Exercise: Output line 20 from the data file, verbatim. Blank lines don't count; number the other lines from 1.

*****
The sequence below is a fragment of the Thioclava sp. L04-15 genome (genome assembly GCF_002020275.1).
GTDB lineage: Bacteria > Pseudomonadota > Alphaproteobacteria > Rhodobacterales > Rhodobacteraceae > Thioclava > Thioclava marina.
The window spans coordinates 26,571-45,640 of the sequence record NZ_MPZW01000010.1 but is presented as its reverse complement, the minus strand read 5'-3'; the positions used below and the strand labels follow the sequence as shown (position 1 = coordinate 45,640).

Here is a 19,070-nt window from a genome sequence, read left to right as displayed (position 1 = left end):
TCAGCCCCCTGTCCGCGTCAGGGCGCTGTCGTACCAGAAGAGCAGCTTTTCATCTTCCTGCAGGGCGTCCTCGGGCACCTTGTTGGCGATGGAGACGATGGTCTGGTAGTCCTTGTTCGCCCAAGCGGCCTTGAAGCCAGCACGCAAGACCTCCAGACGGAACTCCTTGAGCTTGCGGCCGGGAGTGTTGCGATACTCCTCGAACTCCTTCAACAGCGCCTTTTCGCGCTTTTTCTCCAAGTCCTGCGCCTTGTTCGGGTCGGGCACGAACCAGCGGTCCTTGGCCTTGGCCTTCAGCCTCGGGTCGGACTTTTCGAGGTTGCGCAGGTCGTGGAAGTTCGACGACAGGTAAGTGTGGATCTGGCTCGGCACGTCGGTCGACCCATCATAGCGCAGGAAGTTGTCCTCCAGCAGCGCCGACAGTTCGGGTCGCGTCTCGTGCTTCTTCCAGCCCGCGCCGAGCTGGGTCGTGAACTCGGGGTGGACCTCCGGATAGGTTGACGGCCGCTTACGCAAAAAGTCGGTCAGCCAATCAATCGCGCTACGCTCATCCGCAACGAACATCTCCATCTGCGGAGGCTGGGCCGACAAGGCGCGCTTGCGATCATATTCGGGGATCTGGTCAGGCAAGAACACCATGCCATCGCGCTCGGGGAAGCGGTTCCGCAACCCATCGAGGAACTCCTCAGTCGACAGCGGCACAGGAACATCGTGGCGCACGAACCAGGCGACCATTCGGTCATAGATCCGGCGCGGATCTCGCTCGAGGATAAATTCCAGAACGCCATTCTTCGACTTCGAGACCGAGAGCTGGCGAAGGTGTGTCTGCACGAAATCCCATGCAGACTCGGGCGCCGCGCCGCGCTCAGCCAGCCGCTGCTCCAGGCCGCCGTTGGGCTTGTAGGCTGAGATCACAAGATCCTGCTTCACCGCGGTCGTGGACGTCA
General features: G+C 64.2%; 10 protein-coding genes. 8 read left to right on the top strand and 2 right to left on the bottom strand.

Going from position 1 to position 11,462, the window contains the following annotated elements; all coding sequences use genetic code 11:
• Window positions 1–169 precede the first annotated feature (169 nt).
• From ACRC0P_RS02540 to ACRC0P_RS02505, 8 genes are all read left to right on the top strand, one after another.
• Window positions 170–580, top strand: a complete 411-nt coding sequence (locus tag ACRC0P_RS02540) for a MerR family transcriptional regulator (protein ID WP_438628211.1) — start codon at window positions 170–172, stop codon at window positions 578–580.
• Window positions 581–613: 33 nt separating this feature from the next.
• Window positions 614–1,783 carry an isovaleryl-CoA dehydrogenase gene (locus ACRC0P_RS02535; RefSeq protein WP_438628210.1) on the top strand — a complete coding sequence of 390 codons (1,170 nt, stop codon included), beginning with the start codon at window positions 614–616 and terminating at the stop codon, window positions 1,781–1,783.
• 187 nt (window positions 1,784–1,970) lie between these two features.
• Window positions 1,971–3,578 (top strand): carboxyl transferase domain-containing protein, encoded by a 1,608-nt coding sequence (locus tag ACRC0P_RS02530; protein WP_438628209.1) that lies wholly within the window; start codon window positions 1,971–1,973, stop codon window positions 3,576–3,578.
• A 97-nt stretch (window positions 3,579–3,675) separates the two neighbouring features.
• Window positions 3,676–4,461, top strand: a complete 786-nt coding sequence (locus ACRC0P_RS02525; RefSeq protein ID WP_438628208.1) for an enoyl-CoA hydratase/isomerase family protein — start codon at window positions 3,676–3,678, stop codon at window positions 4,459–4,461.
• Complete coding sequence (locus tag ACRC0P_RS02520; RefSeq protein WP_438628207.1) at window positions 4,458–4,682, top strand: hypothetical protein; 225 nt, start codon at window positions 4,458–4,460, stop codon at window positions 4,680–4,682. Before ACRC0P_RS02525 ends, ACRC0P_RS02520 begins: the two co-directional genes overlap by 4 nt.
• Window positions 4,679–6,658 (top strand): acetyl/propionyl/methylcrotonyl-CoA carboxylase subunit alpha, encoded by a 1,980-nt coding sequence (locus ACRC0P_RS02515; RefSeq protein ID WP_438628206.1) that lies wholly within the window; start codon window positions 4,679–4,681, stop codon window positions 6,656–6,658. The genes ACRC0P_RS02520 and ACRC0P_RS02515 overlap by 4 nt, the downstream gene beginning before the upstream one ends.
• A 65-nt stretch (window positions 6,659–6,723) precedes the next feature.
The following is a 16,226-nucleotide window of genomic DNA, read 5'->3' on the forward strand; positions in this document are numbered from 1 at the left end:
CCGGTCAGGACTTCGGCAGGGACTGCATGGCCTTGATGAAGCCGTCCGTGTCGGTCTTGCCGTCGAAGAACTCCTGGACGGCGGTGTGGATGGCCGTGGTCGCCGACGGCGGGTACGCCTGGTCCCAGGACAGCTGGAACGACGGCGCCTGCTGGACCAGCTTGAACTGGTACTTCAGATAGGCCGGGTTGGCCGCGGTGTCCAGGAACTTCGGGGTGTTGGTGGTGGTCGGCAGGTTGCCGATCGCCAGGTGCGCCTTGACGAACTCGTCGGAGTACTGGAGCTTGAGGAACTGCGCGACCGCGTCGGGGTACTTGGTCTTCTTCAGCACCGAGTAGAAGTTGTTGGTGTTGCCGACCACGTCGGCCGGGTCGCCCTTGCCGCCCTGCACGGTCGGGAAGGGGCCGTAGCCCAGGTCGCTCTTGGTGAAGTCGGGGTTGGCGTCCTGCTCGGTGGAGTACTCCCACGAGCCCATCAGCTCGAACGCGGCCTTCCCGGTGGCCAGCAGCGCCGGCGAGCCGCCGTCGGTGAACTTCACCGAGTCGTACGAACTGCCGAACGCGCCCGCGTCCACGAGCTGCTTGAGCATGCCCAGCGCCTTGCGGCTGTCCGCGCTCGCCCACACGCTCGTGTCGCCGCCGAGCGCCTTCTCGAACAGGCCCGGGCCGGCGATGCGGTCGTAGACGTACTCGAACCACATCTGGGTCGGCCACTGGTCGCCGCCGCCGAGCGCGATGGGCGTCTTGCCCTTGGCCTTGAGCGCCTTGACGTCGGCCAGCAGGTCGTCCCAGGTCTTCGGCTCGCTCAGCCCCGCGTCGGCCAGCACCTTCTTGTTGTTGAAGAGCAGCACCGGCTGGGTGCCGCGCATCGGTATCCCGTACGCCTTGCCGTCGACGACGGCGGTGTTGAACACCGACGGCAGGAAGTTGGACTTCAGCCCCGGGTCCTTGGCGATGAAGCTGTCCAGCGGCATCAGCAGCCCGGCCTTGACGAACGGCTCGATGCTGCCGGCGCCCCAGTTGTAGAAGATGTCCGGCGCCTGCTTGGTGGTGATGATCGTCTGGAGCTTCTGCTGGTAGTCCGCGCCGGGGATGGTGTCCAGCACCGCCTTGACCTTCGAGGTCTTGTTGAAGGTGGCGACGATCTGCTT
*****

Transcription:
The following is a 16,226-nucleotide window of genomic DNA, read 5'->3' on the forward strand; positions in this document are numbered from 1 at the left end: